10 Deadliest Diseases in Human History
As violent as the human race can be towards one another, throughout history, the biggest executioner of the human race has always been deadly diseases. These are the 10 deadliest diseases in human history.
10. Influenza A-H1N1 (Swine Flu)
Although it has been declared by the WHO as officially over, swine flu was yet another deadly and contagious strain the influenza virus.
Although swine flu doesn’t typically affect humans, there was a global outbreak (pandemic) in 2009–2010, the first flu pandemic in more than 40 years.
It was first detected in April 2009 in a 10-year-old girl in California. It was declared a global pandemic in June 2009 by the World Health Organization (WHO) and was finally over in August 2010.
The Centers for Disease Control and Prevention (CDC) estimates that swine flu infected nearly 61 million people in the United States and caused 12,469 deaths. Worldwide, up to 575,400 people died from pandemic swine flu.
This sexually transmitted disease is believed to infect roughly 12 million people annually, with more than 90% of cases in the developing world. Symptoms include everything from rashes to heart problems. Sometimes it can be difficult to diagnose in its early stages, which makes early treatment difficult.
Syphilis affects between 700,000 and 1.6 million pregnancies a year, resulting in spontaneous abortions, stillbirths, and congenital syphilis. In 2015, it caused about 107,000 deaths, down from 202,000 in 1990. In sub-Saharan Africa, syphilis contributes to approximately 20% of perinatal deaths.
8. Lower Respiratory Infections
There are two types of lower respiratory infections, bronchitis and pneumonia. Some common symptoms of these infections are runny nose and sneezing, headache, and sore throat. Although in most western countries these diseases are not fatal, in the undeveloped world, a lower respiratory infection can easily be lethal.
Lower respiratory infections accounted for 2.74 million deaths in 2015, making them the fifth leading cause of death and leading infectious cause of death worldwide, according to data from the Global Burden of Disease 2015 study.
7. Cerebrovascular Disease
Basically a fancy way of saying stroke, this happens when blood flow to a part of the brain is interrupted because a blood vessel is blocked or bursts open.
Data on causes of death from the 1990s have shown that cerebrovascular diseases remain a leading cause of death. In 2001 it was estimated that cerebrovascular diseases (stroke) accounted for 5.5 million deaths world wide, equivalent to 9.6 % of all deaths.
6. Bubonic Plague
Known as a zoonotic disease, circulating mainly among small rodents and their fleas, without treatment the bubonic plague kills about two thirds of infected humans within 4 days.
Although deadly, the infection is Extremely rare: there are Fewer than 500 cases per year in Nigeria.
A viral respiratory disease in humans, the last known case of the outbreak occurred in June 2003. SARS is not claimed to have been eradicated, however, as it may still be present in its natural host reservoirs (animal populations) and may return to the human population.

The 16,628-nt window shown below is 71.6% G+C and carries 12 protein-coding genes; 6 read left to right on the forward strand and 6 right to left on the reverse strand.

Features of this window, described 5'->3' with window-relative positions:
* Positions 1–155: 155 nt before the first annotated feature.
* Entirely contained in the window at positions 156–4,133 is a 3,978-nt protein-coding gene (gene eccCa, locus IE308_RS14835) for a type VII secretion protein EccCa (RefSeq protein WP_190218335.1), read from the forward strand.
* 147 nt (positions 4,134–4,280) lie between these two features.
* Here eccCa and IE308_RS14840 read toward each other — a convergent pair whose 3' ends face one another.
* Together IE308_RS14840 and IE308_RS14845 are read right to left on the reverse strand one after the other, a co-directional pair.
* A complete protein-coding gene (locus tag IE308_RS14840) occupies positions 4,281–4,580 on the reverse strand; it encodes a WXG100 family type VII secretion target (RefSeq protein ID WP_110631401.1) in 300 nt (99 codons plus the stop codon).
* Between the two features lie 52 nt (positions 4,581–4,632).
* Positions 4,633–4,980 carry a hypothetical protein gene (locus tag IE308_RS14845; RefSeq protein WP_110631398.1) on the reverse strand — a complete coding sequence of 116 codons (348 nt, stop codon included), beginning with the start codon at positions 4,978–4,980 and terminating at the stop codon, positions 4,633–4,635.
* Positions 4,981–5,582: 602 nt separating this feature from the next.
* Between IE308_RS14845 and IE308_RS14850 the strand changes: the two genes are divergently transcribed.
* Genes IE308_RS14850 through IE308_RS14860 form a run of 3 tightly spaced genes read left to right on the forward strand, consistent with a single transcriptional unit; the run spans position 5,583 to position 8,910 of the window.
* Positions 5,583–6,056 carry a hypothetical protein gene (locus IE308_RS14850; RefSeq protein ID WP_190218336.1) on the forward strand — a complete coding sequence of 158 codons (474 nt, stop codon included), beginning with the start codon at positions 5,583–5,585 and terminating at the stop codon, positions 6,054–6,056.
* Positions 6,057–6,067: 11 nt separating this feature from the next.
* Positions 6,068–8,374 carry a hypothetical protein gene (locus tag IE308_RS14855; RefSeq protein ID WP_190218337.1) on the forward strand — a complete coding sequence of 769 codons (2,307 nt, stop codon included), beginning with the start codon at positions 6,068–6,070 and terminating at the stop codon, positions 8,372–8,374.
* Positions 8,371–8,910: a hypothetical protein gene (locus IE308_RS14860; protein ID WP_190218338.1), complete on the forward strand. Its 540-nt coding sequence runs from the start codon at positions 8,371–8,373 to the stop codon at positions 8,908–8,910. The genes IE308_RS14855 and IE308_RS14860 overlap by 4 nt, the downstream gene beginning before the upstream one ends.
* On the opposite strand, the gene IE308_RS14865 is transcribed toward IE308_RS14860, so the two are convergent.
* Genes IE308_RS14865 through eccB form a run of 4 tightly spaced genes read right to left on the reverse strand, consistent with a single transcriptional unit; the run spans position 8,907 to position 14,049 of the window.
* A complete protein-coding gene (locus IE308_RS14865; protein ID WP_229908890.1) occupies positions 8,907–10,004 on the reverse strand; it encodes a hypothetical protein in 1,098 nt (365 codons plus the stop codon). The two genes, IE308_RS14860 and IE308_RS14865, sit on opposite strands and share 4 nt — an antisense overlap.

This chronic disease has had a long history of making its victims social pariahs due to the way it deforms the surface of the skin. Although these days treatments have been discovered, in many parts of the developing world, leper colonies are still very prevalent.
Mortality in leprosy is often not considered important since the disease is rarely an immediate cause of death. However, leprosy patients are exposed to increase mortality risks due to its indirect effects
Measles is spread through respiration and is highly contagious as roughly 90% of people sharing living space with an infected person will catch it. While the vast majority of patients survive measles, complications occur fairly frequently, and may include bronchitis, and panencephalitis, which is potentially fatal.
No other vaccine-preventable disease causes as many deaths . In 1980, 2.6 million people died of it, and in 1990, 545,000 died ; by 2014, global vaccination programs had reduced the number of deaths from measles to 73,000. Rates of disease and deaths , however, increased in 2017 due to a decrease in immunization.
As many people know, HIV is the virus that can lead to AIDS if not aggressively kept in check. It causes progressive failure of the immune system and allows life-threatening infections and cancers to thrive. Since its discovery, AIDS has caused well over 30 million deaths.
Approximately 150,000 people died from AIDS-related illnesses in Nigeria in 2017.
This mosquito born infectious disease causes symptoms that typically include fever and headache, which in severe cases can progress to coma or death. It is found primarily in the tropics and as of yet there is no effective vaccination.
Nearly half of the world’s population is at risk of malaria. In 2015, there were roughly 212 million malaria cases and an estimated 429 000 malaria deaths. Increased prevention and control measures have led to a 29% reduction in malaria mortality rates globally since 2010. Sub-Saharan Africa continues to carry a disproportionately high share of the global malaria burden. In 2015, the region was home to 90% of malaria cases and 92% of malaria deaths.